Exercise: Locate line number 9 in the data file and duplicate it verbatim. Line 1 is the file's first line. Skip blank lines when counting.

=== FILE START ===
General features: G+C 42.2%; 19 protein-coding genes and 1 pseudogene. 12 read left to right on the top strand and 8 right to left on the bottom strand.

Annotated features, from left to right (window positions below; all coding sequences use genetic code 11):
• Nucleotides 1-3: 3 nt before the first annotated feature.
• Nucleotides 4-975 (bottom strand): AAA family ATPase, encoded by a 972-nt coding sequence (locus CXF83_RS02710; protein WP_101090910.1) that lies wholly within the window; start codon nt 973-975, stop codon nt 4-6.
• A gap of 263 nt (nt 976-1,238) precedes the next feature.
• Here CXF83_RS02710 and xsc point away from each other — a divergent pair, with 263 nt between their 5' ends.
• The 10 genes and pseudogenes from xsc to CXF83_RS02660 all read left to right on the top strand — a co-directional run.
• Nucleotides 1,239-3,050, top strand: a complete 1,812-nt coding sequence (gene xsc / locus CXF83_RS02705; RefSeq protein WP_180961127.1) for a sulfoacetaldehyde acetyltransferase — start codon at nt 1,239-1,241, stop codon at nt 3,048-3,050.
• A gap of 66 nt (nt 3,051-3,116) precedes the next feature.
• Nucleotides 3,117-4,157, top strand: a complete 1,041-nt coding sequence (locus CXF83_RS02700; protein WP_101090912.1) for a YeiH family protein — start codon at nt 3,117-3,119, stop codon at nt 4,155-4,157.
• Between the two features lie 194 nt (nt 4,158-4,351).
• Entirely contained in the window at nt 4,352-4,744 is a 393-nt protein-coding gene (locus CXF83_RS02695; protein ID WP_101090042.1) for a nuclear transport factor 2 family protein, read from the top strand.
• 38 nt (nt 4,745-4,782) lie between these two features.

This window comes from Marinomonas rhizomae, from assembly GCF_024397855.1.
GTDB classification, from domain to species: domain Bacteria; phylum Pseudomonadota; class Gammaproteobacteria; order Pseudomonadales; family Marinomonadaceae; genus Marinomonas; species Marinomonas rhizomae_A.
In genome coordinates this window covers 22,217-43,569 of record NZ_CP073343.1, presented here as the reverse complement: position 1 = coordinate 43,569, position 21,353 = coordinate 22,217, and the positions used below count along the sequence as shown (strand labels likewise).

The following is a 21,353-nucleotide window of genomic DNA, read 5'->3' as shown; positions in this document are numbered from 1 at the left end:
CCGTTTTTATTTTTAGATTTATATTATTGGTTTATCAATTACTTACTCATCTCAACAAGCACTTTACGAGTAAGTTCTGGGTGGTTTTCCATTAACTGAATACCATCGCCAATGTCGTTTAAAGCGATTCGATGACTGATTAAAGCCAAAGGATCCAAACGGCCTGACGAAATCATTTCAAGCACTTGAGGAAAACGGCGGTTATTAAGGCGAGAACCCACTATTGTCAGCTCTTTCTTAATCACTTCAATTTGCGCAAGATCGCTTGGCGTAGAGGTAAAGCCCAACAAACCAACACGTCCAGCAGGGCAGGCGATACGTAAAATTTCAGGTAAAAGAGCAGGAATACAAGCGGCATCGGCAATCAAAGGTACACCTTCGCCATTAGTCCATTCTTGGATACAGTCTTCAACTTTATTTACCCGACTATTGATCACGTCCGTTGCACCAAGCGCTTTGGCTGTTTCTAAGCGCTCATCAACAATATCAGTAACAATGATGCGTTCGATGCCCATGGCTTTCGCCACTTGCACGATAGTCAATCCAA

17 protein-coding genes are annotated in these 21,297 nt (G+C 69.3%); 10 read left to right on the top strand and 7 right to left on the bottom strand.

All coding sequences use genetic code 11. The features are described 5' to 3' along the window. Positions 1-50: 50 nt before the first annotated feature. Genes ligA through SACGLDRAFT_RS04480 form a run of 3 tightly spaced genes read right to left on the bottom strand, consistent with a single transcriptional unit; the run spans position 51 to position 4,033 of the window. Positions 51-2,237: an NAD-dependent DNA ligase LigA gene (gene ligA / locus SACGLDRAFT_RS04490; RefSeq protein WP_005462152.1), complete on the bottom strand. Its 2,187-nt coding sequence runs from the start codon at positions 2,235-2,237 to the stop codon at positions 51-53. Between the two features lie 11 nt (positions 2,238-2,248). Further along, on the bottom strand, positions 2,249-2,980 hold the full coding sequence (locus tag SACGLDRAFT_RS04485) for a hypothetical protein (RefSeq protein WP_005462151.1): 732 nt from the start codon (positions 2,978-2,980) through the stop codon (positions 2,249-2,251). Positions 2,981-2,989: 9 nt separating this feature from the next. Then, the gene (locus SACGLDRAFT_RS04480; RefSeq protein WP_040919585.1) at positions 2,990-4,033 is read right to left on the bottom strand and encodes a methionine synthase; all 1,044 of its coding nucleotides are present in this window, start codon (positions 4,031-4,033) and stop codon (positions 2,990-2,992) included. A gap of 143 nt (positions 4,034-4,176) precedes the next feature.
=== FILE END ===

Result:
• A gap of 66 nt (nt 3,051-3,116) precedes the next feature.